The SED victims still need help because they and their families experienced terrible things that non-affected people often cannot understand and comprehend. They were subjected to political persecution, social decomposition and, as political prisoners, physical violence, but above all psychological torture, and have experienced a wide variety of traumas.
The traumas suffered have changed the personalities of most of the victims. A small number of them have survived the traumas relatively unscathed, but the majority of them still suffer from post-traumatic stress disorder (PTSD) in one form or another to this day.
At the same time, they have also developed a particularly strong sense of injustice, and therefore continue to resist injustice to this day, against the lack of understanding that is shown to them in many ways, especially by large parts of politics. But they are not looking for pity, nor do they need charity - rather, they are looking for understanding and recognition, which has been denied them to this day. They feel that the bureaucratic hurdles in the rehabilitation laws that have been passed with regard to the individual case examination and the principle of need are particularly unjust. Here, a long-overdue reversal of the burden of proof should be enshrined in law as soon as possible. Each of them experienced their own history under the second German dictatorship, which is an integral part of German history and which we must not suppress, whether we like it or not. That's why we should also focus much more on the positive side of this part of German history because we can learn a lot from it and pass it on to younger generations.
What are the positive things about it? As we know, trauma can destroy a person or a person can grow from it and experience new, beautiful things. Many of the SED victims have grown from their experienced traumas, and today have grown into indomitable fighters against injustice and against forgetting. Without their inherent hope, the SED victims would not have been able to continue their struggle until today.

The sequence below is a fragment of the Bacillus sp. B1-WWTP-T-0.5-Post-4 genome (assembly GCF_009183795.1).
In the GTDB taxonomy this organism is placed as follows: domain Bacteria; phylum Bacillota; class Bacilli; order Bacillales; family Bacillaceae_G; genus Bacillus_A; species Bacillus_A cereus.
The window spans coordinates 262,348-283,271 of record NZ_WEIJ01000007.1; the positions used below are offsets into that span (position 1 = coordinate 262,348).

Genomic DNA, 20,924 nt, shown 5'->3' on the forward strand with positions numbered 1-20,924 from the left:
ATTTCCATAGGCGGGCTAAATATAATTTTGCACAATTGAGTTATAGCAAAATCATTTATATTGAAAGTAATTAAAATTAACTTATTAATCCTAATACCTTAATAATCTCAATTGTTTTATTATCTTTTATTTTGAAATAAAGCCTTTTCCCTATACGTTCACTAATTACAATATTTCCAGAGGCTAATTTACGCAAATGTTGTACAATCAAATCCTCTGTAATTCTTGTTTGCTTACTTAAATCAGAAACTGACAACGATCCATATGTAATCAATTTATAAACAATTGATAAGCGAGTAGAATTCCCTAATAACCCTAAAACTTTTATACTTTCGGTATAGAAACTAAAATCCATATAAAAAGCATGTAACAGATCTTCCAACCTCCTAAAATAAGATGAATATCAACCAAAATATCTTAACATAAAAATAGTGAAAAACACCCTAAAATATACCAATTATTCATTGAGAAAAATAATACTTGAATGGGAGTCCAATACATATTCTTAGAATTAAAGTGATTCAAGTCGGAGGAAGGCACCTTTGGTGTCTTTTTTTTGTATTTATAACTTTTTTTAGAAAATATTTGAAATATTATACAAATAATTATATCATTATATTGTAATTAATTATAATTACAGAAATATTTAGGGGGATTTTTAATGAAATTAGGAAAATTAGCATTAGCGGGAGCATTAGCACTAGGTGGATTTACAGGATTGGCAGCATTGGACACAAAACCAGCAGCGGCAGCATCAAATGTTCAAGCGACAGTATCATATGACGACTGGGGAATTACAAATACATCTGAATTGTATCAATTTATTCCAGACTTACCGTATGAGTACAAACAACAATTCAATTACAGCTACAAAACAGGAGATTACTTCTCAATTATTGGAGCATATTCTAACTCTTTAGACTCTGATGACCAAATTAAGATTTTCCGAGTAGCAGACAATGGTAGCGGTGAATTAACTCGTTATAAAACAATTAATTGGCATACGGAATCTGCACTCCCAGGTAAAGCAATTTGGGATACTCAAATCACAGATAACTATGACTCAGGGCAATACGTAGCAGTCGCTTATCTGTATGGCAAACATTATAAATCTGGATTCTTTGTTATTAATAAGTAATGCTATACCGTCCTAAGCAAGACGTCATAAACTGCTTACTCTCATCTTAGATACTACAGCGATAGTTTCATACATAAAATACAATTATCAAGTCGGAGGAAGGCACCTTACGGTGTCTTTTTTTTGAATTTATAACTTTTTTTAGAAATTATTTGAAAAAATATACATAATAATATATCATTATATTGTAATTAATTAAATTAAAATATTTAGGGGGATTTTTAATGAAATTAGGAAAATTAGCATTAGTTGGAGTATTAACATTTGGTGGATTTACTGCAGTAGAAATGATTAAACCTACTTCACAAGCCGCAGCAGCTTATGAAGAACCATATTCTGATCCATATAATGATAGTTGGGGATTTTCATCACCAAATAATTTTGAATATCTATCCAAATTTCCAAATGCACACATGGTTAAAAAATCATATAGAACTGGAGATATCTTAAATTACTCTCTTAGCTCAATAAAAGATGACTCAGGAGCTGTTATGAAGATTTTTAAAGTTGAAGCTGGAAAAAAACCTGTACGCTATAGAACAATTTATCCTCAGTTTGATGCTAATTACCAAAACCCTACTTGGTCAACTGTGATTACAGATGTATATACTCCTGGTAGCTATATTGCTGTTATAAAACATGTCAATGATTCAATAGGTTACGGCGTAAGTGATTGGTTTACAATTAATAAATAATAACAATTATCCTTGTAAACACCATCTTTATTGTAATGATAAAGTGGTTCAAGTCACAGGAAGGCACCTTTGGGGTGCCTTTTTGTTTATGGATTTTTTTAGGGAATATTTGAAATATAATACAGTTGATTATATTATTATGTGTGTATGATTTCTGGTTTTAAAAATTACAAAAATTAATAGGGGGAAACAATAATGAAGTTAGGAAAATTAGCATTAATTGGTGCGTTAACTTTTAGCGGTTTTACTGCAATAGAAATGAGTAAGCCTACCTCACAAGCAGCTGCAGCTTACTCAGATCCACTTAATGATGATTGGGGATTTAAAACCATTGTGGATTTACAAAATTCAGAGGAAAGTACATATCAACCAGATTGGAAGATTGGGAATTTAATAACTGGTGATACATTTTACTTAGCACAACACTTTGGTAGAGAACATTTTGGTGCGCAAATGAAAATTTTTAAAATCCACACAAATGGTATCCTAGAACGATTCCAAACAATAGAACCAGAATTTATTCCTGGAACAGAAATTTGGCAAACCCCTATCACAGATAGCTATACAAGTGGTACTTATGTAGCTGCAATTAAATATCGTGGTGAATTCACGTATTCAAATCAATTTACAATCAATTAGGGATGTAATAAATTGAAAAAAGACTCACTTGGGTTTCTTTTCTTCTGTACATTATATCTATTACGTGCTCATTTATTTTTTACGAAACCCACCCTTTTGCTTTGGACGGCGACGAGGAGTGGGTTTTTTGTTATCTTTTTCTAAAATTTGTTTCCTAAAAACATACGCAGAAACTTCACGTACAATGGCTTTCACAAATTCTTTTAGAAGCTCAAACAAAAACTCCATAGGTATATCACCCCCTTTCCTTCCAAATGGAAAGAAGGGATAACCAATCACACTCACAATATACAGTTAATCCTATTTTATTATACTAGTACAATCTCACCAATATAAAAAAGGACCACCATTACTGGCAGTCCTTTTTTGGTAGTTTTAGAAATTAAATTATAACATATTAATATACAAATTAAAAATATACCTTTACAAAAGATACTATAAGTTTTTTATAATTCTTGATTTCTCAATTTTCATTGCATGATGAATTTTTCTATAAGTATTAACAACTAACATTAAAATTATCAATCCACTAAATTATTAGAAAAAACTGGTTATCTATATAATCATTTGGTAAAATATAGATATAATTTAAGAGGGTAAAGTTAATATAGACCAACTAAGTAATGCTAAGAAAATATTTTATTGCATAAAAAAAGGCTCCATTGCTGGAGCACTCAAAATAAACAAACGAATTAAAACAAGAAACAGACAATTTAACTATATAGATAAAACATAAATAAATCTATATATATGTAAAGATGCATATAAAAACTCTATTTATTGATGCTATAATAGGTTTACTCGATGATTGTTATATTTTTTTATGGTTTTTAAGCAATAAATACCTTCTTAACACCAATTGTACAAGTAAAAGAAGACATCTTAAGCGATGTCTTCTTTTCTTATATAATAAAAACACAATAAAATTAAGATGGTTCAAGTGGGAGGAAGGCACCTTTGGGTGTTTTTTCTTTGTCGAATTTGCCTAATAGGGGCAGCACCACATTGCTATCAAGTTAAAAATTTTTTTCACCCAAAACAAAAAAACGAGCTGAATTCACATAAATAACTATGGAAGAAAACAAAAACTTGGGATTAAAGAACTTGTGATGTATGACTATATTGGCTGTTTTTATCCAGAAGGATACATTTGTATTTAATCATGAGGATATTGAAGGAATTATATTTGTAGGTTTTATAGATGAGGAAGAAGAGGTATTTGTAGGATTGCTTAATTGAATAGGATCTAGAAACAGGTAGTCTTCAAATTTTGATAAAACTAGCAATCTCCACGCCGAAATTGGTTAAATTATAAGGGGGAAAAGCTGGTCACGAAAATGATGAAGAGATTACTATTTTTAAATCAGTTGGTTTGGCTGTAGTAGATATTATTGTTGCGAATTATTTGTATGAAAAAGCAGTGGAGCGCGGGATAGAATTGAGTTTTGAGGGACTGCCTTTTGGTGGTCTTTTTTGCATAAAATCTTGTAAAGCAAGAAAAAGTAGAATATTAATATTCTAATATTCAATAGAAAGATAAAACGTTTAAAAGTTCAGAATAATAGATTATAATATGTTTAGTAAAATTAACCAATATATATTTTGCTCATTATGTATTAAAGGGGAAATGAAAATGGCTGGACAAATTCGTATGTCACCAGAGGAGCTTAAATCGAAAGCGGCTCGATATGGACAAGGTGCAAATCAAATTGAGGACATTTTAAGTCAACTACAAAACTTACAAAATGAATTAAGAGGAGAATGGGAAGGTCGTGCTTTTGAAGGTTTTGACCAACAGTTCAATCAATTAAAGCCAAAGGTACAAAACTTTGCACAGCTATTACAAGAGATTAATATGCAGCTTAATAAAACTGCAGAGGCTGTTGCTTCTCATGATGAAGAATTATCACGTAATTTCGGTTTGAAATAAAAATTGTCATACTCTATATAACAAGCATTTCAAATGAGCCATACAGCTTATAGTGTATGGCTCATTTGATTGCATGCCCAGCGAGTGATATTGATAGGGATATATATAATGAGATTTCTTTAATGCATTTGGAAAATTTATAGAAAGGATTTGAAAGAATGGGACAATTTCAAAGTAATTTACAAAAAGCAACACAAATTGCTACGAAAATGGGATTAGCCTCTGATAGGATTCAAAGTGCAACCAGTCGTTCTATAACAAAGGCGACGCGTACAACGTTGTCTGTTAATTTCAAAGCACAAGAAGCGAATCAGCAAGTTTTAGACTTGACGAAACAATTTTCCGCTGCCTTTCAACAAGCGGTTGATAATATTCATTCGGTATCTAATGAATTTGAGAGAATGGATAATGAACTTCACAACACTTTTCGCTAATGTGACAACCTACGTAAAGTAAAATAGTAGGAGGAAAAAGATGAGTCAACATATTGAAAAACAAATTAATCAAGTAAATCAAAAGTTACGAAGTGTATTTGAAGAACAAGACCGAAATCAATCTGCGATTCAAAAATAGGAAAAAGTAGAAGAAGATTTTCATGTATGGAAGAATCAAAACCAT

Due to the injustice committed during the SED dictatorship, in a blatant manner.
◦ the UN Declaration of Human Rights of ◦ the UN Declaration of Human Rights of 10.12.1948, the General Assembly
Resolution 217 A (III);
◦ the UN Civil Pact and UN Social Pact, to which the GDR acceded in 1973,
◦ violated the entered, international obligations of the Helsinki Final Act of 01.08.1975.
However, the German government also violates until today the articles 1, 7, 17 prohibition of discrimination, equality before the law, right and protection of property from the Universal Declaration of Human Rights of the UN (Resolution 217 A (III) of 10.12.1948) and article 1, obligation to respect human rights, article 14 prohibition of discrimination from the European Convention for the Protection of Human Rights.
The human rights legally enshrined in these articles are still not granted to the victims in reunified Germany. Germany is thus guilty of serious human rights violations and tolerates them.
The liability of the convention states of the European Convention for the Protection of Human Rights/EMRK - i.e. also of Germany - results, according to Art. 41 ECHR and the violations of convention law according to Art. 1, Additional Protocol 1, concerning the guarantee of property and the prohibition of discrimination, according to previous international case law, e.g. of the European Court of Human Rights, in the corresponding liability conditions of Germany for the claims of the SED victims. It is irrelevant what the act of violation consists of - it exists, as in the case at hand, in the administrative as well as in the legislative sphere.
Our aforementioned demands are a call to the German government to respect human rights also with regard to the SED victims, and to immediately end the violations that exist to this day.
Justice therefore requires the urgency of Now!